Why don't more film composers try their hand at opera? They have so many of the skills they need, but Hollywood icon Bernard Herrmann, who wrote the soundtracks for Hitchcock's Psycho and Vertigo, is a rare bird for having also composed an opera, Wuthering Heights.
William Alwyn is known today for his symphonies and chamber music, but he was also the composer of more than 70 film scores between 1941 and 1962. These included many films directed by Carol Reed and several Walt Disney blockbusters of the era.
Very few people seem to given much thought to performing his opera Miss Julie (1977). Or, at least, they did not until the BBC Symphony Orchestra presented it in concert at the Barbican last year, providing the source for this live recording.
It is sensationally gripping. Alwyn wrote the libretto himself, providing a stripped-down version of Strindberg's play that concentrates on the doomed central relationship. Puccini is generally cited as the main musical influence, but surely Herrmann is in there, too? There is a highly strung, obsessive streak to the music that could come straight out of Vertigo, and how heartening it is to find an English composer writing with such passion. Let the opera seize the imagination and it will not let go.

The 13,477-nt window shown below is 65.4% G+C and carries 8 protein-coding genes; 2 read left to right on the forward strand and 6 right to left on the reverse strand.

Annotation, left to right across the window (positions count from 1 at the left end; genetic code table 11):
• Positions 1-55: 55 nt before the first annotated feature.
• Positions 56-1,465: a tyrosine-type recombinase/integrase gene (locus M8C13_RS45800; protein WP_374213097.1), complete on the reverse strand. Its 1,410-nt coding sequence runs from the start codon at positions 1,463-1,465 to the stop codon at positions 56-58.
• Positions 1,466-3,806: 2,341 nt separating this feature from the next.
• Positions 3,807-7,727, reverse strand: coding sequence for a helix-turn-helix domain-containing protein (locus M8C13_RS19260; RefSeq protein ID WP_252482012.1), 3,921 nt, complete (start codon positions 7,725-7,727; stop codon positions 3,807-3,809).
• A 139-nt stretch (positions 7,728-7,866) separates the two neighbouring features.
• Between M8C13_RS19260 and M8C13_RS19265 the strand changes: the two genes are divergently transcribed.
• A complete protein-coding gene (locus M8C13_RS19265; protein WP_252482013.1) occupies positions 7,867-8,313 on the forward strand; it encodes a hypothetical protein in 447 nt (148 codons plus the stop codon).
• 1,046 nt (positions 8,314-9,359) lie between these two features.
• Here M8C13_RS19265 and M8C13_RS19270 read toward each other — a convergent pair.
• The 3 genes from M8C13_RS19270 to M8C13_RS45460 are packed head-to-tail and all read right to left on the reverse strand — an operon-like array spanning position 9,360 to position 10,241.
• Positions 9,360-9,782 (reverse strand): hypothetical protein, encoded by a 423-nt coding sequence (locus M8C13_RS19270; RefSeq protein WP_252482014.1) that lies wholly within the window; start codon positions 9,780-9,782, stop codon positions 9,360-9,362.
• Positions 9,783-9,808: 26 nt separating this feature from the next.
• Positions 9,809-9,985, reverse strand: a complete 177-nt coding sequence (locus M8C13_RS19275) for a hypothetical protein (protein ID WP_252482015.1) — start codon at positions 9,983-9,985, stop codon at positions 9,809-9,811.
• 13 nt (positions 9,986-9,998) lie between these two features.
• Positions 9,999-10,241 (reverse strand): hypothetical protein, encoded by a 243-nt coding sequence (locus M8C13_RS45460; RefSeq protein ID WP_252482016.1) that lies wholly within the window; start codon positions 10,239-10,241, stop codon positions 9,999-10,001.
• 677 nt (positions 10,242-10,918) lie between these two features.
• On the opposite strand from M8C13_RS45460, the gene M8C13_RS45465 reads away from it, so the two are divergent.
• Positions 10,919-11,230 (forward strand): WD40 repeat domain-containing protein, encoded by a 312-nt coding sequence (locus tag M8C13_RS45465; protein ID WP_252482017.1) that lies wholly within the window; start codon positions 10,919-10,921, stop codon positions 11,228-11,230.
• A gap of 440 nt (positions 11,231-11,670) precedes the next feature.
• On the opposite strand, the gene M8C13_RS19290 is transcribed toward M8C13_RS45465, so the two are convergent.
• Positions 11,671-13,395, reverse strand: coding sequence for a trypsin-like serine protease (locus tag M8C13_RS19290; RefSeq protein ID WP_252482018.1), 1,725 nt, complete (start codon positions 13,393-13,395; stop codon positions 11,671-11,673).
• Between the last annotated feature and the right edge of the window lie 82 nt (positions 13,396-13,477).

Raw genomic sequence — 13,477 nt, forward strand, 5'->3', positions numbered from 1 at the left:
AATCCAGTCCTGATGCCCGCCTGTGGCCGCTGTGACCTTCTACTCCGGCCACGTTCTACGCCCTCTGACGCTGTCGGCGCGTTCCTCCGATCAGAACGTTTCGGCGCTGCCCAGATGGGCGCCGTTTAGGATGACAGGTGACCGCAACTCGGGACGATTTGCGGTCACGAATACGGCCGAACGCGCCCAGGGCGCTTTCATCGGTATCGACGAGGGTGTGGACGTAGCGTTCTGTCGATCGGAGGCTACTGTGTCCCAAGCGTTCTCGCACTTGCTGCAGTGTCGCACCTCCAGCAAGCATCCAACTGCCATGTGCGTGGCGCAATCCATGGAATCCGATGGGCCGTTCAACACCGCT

This is not the first recording of Miss Julie, but it is well sung by the two leads, Anna Patalong and Benedict Nelson, and conducted with urgency by Sakari Oramo. Opera companies in search of small-scale works for the post-coronavirus era need look no further.
‘Alwyn: Miss Julie’ is released by Chandos
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